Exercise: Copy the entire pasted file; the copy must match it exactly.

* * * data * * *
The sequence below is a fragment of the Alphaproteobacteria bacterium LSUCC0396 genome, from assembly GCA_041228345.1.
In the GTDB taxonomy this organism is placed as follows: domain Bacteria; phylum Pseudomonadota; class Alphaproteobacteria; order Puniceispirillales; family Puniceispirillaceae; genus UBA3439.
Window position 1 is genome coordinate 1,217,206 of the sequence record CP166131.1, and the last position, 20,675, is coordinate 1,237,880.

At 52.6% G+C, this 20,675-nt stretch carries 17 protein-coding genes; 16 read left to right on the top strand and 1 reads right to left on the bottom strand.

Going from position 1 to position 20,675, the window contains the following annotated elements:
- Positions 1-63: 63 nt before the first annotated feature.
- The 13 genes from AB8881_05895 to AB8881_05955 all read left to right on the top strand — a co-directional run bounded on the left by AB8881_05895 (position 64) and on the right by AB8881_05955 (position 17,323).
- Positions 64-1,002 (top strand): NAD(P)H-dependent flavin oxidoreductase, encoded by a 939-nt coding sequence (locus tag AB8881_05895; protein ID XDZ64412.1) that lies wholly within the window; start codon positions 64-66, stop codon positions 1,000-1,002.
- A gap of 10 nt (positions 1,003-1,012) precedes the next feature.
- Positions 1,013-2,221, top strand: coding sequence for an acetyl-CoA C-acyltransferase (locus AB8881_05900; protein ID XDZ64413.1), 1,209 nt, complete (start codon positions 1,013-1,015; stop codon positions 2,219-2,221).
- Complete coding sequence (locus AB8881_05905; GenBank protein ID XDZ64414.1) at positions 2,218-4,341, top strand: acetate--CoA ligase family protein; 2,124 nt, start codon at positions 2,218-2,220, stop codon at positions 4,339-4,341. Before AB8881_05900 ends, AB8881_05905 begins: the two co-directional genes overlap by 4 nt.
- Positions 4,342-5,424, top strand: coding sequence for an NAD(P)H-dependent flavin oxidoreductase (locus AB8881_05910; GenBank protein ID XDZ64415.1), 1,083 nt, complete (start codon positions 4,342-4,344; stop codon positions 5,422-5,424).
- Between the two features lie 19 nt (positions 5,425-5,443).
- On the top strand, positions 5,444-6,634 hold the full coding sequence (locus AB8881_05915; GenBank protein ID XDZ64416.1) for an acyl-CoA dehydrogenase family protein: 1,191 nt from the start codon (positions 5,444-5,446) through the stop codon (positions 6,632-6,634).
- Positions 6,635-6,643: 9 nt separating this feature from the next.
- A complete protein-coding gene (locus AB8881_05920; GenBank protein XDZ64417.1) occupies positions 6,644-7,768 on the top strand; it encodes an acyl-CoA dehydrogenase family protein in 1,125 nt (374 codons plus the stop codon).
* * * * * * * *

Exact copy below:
The sequence below is a fragment of the Alphaproteobacteria bacterium LSUCC0396 genome, from assembly GCA_041228345.1.
In the GTDB taxonomy this organism is placed as follows: domain Bacteria; phylum Pseudomonadota; class Alphaproteobacteria; order Puniceispirillales; family Puniceispirillaceae; genus UBA3439.
Window position 1 is genome coordinate 1,217,206 of the sequence record CP166131.1, and the last position, 20,675, is coordinate 1,237,880.

At 52.6% G+C, this 20,675-nt stretch carries 17 protein-coding genes; 16 read left to right on the top strand and 1 reads right to left on the bottom strand.

Going from position 1 to position 20,675, the window contains the following annotated elements:
- Positions 1-63: 63 nt before the first annotated feature.
- The 13 genes from AB8881_05895 to AB8881_05955 all read left to right on the top strand — a co-directional run bounded on the left by AB8881_05895 (position 64) and on the right by AB8881_05955 (position 17,323).
- Positions 64-1,002 (top strand): NAD(P)H-dependent flavin oxidoreductase, encoded by a 939-nt coding sequence (locus tag AB8881_05895; protein ID XDZ64412.1) that lies wholly within the window; start codon positions 64-66, stop codon positions 1,000-1,002.
- A gap of 10 nt (positions 1,003-1,012) precedes the next feature.
- Positions 1,013-2,221, top strand: coding sequence for an acetyl-CoA C-acyltransferase (locus AB8881_05900; protein ID XDZ64413.1), 1,209 nt, complete (start codon positions 1,013-1,015; stop codon positions 2,219-2,221).
- Complete coding sequence (locus AB8881_05905; GenBank protein ID XDZ64414.1) at positions 2,218-4,341, top strand: acetate--CoA ligase family protein; 2,124 nt, start codon at positions 2,218-2,220, stop codon at positions 4,339-4,341. Before AB8881_05900 ends, AB8881_05905 begins: the two co-directional genes overlap by 4 nt.
- Positions 4,342-5,424, top strand: coding sequence for an NAD(P)H-dependent flavin oxidoreductase (locus AB8881_05910; GenBank protein ID XDZ64415.1), 1,083 nt, complete (start codon positions 4,342-4,344; stop codon positions 5,422-5,424).
- Between the two features lie 19 nt (positions 5,425-5,443).
- On the top strand, positions 5,444-6,634 hold the full coding sequence (locus AB8881_05915; GenBank protein ID XDZ64416.1) for an acyl-CoA dehydrogenase family protein: 1,191 nt from the start codon (positions 5,444-5,446) through the stop codon (positions 6,632-6,634).
- Positions 6,635-6,643: 9 nt separating this feature from the next.
- A complete protein-coding gene (locus AB8881_05920; GenBank protein XDZ64417.1) occupies positions 6,644-7,768 on the top strand; it encodes an acyl-CoA dehydrogenase family protein in 1,125 nt (374 codons plus the stop codon).